A prospective study of teen pregnancy

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Hockaday, Catheryn
Major Professor
Sedahlia Jasper Crase
Dahlia F. Stockdale
Maurice MacDonald
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Human Development and Family Studies

The Department of Human Development and Family Studies focuses on the interactions among individuals, families, and their resources and environments throughout their lifespans. It consists of three majors: Child, Adult, and Family Services (preparing students to work for agencies serving children, youth, adults, and families); Family Finance, Housing, and Policy (preparing students for work as financial counselors, insurance agents, loan-officers, lobbyists, policy experts, etc); and Early Childhood Education (preparing students to teach and work with young children and their families).


The Department of Human Development and Family Studies was formed in 1991 from the merger of the Department of Family Environment and the Department of Child Development.

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  • College of Human Sciences (parent college)
  • Department of Child Development (predecessor)
  • Department of Family Environment (predecessor)

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The purpose of this study was to examine prospectively the characteristics that may contribute to a teen becoming pregnant. The variables included self-esteem, locus of control, age-related risks, delinquency history, aspirations and expectations, family and school attitudes. Subjects, divided into a pregnant teen and comparison group, were 15-18 year-old females in the National Longitudinal Survey of Youth. Results indicated that pregnant teens were more apt to have lower educational expectations and self-esteem, and more traditional family attitudes than the comparison group. Moreover, pregnant teens engaged in sexual intercourse, reached menarche, and drank alcohol at a younger age than the comparison group, as well as participated in delinquent activity more than the comparison group;There were many significant differences between black and white teens when the comparison group and pregnant teens were examined together. Black teens were more likely than white teens to expect marriage at an older age and have aspirations of working when they were 35 years old. Blacks were more apt than whites to have high educational wishes and expectations, high self-esteem, and more external locus of control. Black teens also participated in delinquent activities less often, and had sex at younger ages than white teens. Lastly, black teens began to drink, smoke cigarettes, and smoke marijuana at an older age than white teens. Regression analyses indicated that teen pregnancy in blacks was predicted by approval of the idea to delay a family and pursue a career, aspirations of working, and lower educational expectations. Regression analyses of the white teens suggested that teen pregnancy was associated with higher educational wishes, lower educational expectations, desiring more children, and having sex at a younger age. Recommendations for future researchers are to study these races separately when investigating the antecedents of teen pregnancy because there appear to be major differences between the groups. Moreover, practitioners may need to approach prevention with each race differently for preventative efforts to be effective. Additionally, educational expectations appear to be extremely important in the prediction of pregnancy. Thus, the roles of educators and counselors become even more important than before in teens' lives and decision-making.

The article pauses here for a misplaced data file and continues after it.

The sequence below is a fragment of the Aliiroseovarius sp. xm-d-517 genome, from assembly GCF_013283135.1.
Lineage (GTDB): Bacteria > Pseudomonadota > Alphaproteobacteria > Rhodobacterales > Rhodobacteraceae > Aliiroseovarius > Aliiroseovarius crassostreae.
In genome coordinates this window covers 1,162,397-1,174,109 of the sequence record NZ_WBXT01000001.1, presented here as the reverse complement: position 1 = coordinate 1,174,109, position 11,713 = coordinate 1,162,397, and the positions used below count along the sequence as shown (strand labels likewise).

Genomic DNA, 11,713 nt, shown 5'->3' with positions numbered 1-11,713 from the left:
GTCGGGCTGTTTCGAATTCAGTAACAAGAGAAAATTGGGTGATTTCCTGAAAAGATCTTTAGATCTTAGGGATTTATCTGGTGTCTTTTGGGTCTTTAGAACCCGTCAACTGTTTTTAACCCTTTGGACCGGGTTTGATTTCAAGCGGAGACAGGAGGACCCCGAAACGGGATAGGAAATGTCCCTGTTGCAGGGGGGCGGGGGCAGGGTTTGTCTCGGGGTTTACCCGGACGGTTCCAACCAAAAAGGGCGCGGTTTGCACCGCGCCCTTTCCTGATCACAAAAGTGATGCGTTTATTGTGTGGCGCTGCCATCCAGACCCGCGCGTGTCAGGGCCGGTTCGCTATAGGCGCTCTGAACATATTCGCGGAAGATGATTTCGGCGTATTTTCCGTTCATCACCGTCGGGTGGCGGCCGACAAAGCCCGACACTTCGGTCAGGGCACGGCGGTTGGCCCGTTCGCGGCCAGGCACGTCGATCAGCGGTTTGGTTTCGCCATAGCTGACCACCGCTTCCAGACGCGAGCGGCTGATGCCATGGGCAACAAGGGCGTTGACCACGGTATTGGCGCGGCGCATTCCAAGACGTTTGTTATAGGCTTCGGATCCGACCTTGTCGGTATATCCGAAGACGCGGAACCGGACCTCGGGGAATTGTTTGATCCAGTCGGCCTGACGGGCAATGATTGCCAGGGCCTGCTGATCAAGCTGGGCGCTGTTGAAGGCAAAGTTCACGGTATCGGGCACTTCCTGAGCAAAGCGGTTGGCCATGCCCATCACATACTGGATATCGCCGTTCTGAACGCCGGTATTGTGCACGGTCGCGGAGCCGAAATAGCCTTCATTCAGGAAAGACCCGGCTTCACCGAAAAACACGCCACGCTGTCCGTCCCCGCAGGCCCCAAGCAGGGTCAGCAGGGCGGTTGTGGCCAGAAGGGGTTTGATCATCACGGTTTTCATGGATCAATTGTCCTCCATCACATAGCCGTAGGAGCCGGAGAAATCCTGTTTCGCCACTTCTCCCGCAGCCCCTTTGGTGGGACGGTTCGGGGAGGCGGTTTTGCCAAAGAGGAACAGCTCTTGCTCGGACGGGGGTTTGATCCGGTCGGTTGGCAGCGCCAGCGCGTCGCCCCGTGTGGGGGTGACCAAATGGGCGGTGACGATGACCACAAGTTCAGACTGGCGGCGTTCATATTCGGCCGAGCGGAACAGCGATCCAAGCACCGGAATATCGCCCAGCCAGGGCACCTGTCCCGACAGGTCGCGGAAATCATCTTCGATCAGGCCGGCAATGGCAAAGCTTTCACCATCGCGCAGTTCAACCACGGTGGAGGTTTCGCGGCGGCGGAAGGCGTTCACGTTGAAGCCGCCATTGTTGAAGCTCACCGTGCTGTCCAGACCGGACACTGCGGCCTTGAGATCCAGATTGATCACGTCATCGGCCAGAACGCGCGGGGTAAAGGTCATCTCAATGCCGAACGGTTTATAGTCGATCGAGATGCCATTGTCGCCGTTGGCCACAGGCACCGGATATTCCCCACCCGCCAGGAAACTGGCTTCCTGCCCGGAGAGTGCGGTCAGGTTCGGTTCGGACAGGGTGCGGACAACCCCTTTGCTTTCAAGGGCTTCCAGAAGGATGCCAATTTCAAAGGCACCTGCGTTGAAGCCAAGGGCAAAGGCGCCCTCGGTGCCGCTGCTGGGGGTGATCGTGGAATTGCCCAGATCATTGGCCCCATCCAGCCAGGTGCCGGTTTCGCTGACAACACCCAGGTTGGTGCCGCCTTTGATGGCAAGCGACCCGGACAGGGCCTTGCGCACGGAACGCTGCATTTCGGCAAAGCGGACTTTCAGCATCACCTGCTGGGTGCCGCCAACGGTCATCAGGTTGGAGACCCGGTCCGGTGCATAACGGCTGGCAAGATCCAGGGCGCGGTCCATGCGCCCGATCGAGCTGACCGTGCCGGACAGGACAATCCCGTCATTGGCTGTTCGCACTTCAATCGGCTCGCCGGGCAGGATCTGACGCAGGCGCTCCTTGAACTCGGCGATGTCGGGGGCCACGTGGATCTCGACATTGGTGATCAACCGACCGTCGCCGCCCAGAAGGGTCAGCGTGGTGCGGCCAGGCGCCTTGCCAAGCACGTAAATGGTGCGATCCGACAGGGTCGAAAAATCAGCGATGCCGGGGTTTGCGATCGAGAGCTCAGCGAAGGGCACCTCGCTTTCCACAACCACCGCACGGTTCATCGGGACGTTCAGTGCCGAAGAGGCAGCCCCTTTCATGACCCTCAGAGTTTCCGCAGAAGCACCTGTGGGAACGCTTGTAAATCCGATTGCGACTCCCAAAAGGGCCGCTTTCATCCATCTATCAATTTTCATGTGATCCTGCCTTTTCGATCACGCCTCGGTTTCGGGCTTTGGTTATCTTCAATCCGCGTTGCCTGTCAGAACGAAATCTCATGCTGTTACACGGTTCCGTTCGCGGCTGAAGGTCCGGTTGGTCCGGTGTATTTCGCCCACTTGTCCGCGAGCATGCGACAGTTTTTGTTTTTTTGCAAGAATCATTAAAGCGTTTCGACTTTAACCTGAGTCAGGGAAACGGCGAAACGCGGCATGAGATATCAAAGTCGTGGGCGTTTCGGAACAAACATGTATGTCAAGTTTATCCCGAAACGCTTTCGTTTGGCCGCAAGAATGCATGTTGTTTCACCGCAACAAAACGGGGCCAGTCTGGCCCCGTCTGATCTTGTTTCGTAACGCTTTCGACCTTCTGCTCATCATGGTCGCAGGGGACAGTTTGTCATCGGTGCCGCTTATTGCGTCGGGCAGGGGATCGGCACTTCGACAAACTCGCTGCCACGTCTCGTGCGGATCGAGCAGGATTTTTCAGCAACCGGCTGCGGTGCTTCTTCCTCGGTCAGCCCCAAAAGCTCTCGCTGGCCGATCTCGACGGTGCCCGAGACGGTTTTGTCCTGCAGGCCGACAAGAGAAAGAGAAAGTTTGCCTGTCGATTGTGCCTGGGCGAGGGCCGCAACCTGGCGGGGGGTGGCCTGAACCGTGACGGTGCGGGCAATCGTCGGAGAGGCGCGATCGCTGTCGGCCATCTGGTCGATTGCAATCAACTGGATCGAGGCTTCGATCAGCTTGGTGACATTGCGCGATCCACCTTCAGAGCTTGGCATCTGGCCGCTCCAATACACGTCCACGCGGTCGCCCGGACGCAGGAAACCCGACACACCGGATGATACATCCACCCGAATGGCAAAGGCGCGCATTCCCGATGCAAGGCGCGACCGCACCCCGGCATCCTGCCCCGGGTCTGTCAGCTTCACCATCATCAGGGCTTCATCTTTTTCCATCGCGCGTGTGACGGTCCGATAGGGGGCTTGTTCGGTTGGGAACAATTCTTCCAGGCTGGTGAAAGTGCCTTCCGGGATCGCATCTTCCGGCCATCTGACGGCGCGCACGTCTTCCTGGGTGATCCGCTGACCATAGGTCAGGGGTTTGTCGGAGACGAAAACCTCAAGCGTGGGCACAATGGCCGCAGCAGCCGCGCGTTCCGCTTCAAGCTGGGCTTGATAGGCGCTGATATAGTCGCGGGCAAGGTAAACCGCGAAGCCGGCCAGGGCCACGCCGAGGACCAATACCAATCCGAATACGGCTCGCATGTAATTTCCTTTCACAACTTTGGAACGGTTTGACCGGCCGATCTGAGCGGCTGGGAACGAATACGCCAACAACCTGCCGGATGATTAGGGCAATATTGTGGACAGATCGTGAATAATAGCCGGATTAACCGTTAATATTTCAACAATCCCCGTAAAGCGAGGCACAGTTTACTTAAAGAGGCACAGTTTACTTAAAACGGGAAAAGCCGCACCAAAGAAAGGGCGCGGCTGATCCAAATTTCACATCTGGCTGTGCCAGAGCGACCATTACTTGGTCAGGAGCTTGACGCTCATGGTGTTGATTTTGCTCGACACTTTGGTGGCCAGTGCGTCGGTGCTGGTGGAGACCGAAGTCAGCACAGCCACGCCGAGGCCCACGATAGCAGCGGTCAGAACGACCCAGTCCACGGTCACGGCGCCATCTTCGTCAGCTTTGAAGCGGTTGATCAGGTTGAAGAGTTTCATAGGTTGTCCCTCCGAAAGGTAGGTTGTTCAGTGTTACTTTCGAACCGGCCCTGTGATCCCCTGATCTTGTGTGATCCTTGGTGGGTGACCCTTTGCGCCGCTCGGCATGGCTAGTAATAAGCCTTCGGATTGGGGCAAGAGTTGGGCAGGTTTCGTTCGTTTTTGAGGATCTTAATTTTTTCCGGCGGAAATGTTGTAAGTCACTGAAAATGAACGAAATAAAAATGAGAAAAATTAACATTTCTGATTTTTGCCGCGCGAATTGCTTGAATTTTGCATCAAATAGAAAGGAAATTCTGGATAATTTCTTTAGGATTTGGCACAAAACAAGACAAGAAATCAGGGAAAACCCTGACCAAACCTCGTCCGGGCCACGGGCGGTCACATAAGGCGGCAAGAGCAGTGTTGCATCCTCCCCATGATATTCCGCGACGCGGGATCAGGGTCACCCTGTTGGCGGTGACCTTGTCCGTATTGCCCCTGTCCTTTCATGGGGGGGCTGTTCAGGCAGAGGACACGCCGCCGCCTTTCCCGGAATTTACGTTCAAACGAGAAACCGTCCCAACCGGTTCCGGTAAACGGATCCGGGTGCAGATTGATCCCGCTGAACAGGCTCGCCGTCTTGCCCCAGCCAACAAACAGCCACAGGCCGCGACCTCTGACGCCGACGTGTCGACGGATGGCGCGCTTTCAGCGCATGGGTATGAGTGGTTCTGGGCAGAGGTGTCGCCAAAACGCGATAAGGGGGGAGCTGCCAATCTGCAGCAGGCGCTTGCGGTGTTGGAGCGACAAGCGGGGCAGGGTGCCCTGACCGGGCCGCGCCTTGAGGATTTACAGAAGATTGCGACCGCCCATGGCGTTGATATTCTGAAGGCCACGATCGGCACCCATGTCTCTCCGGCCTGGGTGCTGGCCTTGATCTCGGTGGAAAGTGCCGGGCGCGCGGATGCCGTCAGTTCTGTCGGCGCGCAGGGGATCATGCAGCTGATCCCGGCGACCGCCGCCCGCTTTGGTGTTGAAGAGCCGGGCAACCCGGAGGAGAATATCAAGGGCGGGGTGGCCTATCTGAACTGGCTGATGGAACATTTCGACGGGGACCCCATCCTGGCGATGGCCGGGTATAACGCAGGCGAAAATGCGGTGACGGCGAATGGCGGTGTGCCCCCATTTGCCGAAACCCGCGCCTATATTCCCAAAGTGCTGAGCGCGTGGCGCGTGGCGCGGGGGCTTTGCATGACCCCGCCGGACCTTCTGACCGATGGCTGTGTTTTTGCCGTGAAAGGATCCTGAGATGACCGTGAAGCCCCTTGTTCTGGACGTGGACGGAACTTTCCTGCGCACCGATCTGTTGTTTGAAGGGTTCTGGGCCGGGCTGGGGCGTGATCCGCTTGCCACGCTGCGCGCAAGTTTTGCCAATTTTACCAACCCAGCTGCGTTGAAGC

Thu Jan 01 00:00:00 UTC 1998